Am 23.rd May 2022, the European Commission published its Country-Specific Recommendations (CSRs) as part of the European Semester Process, within the Spring Package. The EU Semester is an annual cycle where the Commission analyses poor performance on certain policy issues (primarily economic and social) in the Member States. The Commission then delivers its CSRs to the Member States which explain how they can better align their policies with the objectives and rule agreed at EU level (in the Commission’s Annual Sustainable Growth Strategy). The recommendations focus on what the Member State can realistically achieve over the next 12-18 months. Member States are expected to take immediate action on these recommendations.
This round of recommendations focused mainly on matters related to the energy crisis, green and digital transitions, the war in Ukraine, and post Covid-19 recovery. The Commission mostly relied on Member States’ National Recovery and Resilience Plans to discern the main problems on national level. Disability was still a prevalent aspect across Member States – the disability community is either mentioned directly or together with other vulnerable groups. Often disability is mentioned in relation to the impact of the Covid-19 pandemic. It is crucial that the Commission continues to recommend that the Member States take more action on the rights of persons with disabilities.
With regards to what this year’s CSRs said about disability, “the gradual tendency towards increasing focus on disability issues has continued through the Country Analysis, where every Member State now has specific analysis and measures raised for disability but stopped in the CSRs. In total, only 6 CSRs made a specific reference to persons with disabilities, compared to the 20 cases in 2020.”1 The disability issues covered, both through the Country Analysis and the CSRs, were mainly about 1. Employment of persons with disabilities; 2. Poverty and social inclusion of persons with disabilities; 3. Social services, de-institutionalisation, and community-care; 4. Social protection for persons with disabilities, and 5. Education, training and labour-related skills.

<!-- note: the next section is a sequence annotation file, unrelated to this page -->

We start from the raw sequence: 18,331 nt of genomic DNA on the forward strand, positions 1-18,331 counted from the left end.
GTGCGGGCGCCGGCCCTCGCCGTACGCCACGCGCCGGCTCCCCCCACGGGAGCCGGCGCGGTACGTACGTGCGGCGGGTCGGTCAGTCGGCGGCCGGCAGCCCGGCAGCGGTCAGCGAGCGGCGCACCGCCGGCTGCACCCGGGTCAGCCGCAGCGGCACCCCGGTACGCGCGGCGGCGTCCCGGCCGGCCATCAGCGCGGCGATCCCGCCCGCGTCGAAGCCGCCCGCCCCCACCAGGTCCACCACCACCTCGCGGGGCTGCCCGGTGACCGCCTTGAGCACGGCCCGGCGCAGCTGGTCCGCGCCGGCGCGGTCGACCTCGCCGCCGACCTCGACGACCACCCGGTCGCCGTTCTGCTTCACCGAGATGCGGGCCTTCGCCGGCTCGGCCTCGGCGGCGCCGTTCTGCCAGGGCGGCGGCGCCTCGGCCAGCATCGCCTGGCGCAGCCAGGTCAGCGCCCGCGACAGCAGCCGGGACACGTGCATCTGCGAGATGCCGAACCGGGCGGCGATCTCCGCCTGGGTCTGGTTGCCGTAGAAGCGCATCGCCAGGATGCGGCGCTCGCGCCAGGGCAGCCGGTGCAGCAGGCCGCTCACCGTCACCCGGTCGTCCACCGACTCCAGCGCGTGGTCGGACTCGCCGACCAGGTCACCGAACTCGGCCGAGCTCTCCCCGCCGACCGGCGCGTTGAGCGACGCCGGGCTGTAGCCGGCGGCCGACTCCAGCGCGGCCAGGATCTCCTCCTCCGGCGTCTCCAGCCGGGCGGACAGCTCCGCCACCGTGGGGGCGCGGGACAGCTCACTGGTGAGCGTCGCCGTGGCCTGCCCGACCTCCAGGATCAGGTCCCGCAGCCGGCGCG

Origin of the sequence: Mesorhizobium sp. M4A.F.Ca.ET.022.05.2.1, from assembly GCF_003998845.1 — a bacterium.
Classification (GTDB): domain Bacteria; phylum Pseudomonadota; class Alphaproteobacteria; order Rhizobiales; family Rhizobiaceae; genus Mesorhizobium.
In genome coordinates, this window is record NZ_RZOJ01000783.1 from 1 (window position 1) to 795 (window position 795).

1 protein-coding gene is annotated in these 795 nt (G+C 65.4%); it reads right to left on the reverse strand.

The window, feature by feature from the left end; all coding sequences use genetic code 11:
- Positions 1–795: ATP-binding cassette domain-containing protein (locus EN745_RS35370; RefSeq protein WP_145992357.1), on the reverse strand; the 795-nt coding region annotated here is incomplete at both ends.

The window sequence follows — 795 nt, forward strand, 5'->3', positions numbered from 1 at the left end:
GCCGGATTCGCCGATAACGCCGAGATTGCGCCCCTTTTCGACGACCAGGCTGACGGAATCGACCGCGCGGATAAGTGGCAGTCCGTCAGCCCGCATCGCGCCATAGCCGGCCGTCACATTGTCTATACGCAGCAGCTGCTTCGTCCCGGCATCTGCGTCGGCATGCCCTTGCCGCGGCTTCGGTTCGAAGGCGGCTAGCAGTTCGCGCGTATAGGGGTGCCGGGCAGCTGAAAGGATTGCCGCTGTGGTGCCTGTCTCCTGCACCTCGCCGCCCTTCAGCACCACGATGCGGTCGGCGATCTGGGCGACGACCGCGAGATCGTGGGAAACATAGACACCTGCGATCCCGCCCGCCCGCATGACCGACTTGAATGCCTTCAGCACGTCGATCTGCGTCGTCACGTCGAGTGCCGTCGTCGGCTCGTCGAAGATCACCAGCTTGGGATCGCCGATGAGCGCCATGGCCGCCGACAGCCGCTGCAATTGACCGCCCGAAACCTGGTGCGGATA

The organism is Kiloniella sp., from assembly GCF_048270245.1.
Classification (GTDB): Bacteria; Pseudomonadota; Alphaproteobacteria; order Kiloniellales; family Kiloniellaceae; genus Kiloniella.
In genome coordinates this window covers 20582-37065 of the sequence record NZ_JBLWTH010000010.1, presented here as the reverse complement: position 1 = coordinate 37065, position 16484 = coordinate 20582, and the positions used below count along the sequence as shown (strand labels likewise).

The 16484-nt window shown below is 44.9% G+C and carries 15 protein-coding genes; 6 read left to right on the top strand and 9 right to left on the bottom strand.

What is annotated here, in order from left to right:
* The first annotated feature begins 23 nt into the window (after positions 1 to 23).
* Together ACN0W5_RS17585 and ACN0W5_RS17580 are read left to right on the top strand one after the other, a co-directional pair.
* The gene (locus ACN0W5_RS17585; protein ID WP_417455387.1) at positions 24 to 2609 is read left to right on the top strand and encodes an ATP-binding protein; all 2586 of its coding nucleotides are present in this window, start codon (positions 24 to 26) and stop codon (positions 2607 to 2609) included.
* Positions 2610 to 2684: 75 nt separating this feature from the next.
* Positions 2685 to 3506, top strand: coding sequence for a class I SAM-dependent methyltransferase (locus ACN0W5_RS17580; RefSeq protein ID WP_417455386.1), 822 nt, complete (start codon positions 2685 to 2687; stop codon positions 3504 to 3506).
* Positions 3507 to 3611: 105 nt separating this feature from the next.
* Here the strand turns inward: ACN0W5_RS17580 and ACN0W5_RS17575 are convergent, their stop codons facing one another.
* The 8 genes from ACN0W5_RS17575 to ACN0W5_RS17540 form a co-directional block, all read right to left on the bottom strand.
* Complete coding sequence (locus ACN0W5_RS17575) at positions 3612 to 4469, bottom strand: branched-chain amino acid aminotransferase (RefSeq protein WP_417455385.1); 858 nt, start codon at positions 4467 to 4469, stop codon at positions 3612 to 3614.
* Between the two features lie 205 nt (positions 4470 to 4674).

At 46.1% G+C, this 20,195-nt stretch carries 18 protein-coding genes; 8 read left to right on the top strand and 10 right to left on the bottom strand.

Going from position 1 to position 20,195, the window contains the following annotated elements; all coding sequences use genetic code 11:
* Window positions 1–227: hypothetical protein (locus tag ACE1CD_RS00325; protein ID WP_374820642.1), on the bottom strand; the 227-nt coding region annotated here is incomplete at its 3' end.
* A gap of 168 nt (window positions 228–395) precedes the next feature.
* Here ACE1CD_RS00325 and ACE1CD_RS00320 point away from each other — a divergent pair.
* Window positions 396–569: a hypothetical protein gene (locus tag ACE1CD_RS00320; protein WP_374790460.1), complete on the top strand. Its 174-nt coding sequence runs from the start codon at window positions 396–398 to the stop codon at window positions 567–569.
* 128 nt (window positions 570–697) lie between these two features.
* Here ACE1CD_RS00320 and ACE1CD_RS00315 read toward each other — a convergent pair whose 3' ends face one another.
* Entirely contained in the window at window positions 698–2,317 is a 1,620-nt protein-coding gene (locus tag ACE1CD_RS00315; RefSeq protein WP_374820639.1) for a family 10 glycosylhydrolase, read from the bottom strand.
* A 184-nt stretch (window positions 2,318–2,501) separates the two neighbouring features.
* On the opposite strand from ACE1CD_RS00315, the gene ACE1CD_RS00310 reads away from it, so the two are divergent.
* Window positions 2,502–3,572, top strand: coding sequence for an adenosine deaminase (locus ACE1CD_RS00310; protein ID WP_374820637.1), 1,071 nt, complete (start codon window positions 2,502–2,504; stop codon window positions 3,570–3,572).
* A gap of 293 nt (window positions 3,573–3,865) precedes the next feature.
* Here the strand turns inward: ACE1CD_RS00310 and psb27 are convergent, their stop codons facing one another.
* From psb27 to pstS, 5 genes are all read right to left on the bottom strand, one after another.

The 2022 CSRs have been slightly different to the previous year’s considering the significant global events of Covid-19 and now, the war in Ukraine, as well as the implementation of the National Recovery and Resilience Plans (NRRPs). This year, the Commission has acknowledged some of the ways in which persons with disabilities have been particularly affected by these crises. However, the focus is mainly on implementing the NRRPs, energy costs, the green transition, as well as in adapting to support Ukrainian refugees – nevertheless, not mentioning the inclusion of refugees with disabilities.2 Although there is better analysis and references to persons with disabilities, this is mainly in the Country Reports, rather than in the CSRs. However, this is excused by the Commission as, this year, it relies on programmes and projects based on the NRRPs to cover most social and disability-related aspects and expects Member States to implement them properly for the solution of these problems next year.3 Nevertheless, the European Disability Forum has deemed this approach as insufficient, given the “highly important problems related to the situation of persons with disabilities suffered in many Member States.”